- With $300 billion in liabilities, Evergrande is the world’s most indebted developer.
- It’s asking sales agents at a Hong Kong development to sell more flats before they can be paid commissions owed on previously sold units.
- Agents who reject the plan may have to wait until April to be paid due to cashflow issues.
Debt-laden developer China Evergrande is asking property agents to sell more apartments at one of its projects in Hong Kong so that it can have the money to pay commission fees for units the salespeople have already sold, the South China Morning Post reported on Thursday.
Under the plan, sales agents will be paid the commissions owed to them for two apartments already sold only after they sell an additional unit of similar value at the Emerald Bay development, according to the SCMP, citing notes from a meeting. The offer applies to the first 30 apartments sold this month at the project, with the outstanding commissions paid 48 to 72 hours of the additional unit sale, the Hong Kong news outlet added.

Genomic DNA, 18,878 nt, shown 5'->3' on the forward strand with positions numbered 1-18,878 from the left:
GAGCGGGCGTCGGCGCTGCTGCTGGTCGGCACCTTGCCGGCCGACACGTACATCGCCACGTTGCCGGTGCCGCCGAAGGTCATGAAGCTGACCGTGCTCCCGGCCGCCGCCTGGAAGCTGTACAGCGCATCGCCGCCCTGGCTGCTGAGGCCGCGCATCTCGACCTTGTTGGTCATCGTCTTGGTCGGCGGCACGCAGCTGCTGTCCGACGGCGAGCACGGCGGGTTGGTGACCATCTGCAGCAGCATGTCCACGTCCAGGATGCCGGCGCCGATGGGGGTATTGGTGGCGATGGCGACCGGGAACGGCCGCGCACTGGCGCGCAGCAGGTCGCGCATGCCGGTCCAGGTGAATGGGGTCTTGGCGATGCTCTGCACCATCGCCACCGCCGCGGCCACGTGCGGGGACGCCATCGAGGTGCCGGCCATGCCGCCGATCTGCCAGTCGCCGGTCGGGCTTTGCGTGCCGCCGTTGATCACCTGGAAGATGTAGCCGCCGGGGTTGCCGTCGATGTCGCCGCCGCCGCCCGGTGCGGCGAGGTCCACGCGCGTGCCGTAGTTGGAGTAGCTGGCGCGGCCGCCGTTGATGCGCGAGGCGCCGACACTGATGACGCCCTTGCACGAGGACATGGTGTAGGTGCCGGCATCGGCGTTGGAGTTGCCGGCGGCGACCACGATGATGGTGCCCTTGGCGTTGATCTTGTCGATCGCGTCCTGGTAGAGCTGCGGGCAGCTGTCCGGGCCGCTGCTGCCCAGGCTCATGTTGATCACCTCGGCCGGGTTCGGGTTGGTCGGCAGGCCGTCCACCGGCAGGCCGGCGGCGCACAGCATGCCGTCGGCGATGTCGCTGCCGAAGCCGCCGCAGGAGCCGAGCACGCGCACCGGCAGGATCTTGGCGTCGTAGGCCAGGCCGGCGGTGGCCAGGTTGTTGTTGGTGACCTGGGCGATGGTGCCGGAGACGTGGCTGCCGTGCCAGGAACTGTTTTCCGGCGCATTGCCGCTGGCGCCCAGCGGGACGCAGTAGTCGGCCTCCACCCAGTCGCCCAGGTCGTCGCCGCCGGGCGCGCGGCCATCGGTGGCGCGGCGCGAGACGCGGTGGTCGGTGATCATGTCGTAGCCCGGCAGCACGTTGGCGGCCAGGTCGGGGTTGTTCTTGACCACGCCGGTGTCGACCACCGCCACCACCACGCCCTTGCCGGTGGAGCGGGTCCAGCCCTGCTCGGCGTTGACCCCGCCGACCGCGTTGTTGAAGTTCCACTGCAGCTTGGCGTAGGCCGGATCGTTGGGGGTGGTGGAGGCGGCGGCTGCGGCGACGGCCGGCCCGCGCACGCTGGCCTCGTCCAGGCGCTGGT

Agents who reject the plan may have to wait until April next year to be paid, as that’s when a fund matures — although the salespeople will be paid only after “debt collection procedures,” the developer said, per SCMP. Evergrande added it couldn’t guarantee payment in April as well, SCMP reported.
Construction on the 1,982-unit development was recently completed. According to a May report from Hong Kong property agency Midlands, around 77% of the units had already been sold.
Evergrande said the payment delay is due to the company’s issues with cashflow, reported SCMP. Two Hong Kong property agencies have already sued the embattled real-estate developer over unpaid commissions, Reuters reported last month.
With $300 billion in liabilities, Evergrande is the world’s most indebted developer. It has managed to pay off several overdue coupons just in time, averting a default that could send the rest of the sector — and possibly the rest of the world — into crisis. Evergrande founder Hui Ka Yan and the company itself are reportedly rushing to sell assets to raise funds to keep the company going.
Property agents are up in arms over Evergrande’s new commission plan and at least one has said it will not accept it.
“The money that it owes me should always be paid. It cannot propose any new conditions to make me help it sell one extra unit for repaying,” Shih Wing-ching, founder of Centaline — one of Hong Kong’s largest real-estate agencies — told SCMP .
Evergrande did not immediately respond to an Insider request for comment. Centaline told Insider it has no comment.
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